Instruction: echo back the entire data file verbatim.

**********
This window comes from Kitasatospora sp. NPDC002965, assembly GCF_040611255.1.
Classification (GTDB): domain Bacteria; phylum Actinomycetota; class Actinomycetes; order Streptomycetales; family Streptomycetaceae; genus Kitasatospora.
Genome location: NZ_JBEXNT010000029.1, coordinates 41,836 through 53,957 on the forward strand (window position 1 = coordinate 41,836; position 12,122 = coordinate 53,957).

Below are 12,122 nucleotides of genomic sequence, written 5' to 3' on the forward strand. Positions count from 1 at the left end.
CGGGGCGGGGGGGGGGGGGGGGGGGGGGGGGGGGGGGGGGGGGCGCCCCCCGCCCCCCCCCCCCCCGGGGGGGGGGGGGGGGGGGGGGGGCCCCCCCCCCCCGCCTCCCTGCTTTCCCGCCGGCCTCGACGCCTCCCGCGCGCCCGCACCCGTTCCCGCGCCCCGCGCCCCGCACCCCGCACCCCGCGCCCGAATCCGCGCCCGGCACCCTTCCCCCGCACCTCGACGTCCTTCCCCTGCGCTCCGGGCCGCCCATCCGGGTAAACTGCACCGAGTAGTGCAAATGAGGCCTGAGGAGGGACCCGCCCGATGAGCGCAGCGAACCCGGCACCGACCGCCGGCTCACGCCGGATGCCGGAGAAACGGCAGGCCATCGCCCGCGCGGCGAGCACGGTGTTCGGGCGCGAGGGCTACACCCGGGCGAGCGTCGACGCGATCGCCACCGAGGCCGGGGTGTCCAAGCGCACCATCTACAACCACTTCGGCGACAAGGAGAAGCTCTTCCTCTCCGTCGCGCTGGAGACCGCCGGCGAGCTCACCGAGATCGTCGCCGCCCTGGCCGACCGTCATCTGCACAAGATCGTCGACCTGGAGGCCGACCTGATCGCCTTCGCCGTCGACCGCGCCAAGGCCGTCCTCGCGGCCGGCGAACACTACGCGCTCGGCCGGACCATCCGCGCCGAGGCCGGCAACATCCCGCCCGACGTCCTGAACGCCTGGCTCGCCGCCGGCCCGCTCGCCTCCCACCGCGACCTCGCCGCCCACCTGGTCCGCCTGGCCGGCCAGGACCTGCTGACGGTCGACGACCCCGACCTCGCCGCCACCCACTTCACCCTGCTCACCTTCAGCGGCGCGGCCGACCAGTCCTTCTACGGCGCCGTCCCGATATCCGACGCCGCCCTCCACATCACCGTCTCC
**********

This window comes from Kitasatospora sp. NPDC002965, assembly GCF_040611255.1.
Classification (GTDB): domain Bacteria; phylum Actinomycetota; class Actinomycetes; order Streptomycetales; family Streptomycetaceae; genus Kitasatospora.
Genome location: NZ_JBEXNT010000029.1, coordinates 41,836 through 53,957 on the forward strand (window position 1 = coordinate 41,836; position 12,122 = coordinate 53,957).

Below are 12,122 nucleotides of genomic sequence, written 5' to 3' on the forward strand. Positions count from 1 at the left end.
CGGGGCGGGGGGGGGGGGGGGGGGGGGGGGGGGGGGGGGGGGGCGCCCCCCGCCCCCCCCCCCCCCGGGGGGGGGGGGGGGGGGGGGGGGCCCCCCCCCCCCGCCTCCCTGCTTTCCCGCCGGCCTCGACGCCTCCCGCGCGCCCGCACCCGTTCCCGCGCCCCGCGCCCCGCACCCCGCACCCCGCGCCCGAATCCGCGCCCGGCACCCTTCCCCCGCACCTCGACGTCCTTCCCCTGCGCTCCGGGCCGCCCATCCGGGTAAACTGCACCGAGTAGTGCAAATGAGGCCTGAGGAGGGACCCGCCCGATGAGCGCAGCGAACCCGGCACCGACCGCCGGCTCACGCCGGATGCCGGAGAAACGGCAGGCCATCGCCCGCGCGGCGAGCACGGTGTTCGGGCGCGAGGGCTACACCCGGGCGAGCGTCGACGCGATCGCCACCGAGGCCGGGGTGTCCAAGCGCACCATCTACAACCACTTCGGCGACAAGGAGAAGCTCTTCCTCTCCGTCGCGCTGGAGACCGCCGGCGAGCTCACCGAGATCGTCGCCGCCCTGGCCGACCGTCATCTGCACAAGATCGTCGACCTGGAGGCCGACCTGATCGCCTTCGCCGTCGACCGCGCCAAGGCCGTCCTCGCGGCCGGCGAACACTACGCGCTCGGCCGGACCATCCGCGCCGAGGCCGGCAACATCCCGCCCGACGTCCTGAACGCCTGGCTCGCCGCCGGCCCGCTCGCCTCCCACCGCGACCTCGCCGCCCACCTGGTCCGCCTGGCCGGCCAGGACCTGCTGACGGTCGACGACCCCGACCTCGCCGCCACCCACTTCACCCTGCTCACCTTCAGCGGCGCGGCCGACCAGTCCTTCTACGGCGCCGTCCCGATATCCGACGCCGCCCTCCACATCACCGTCTCC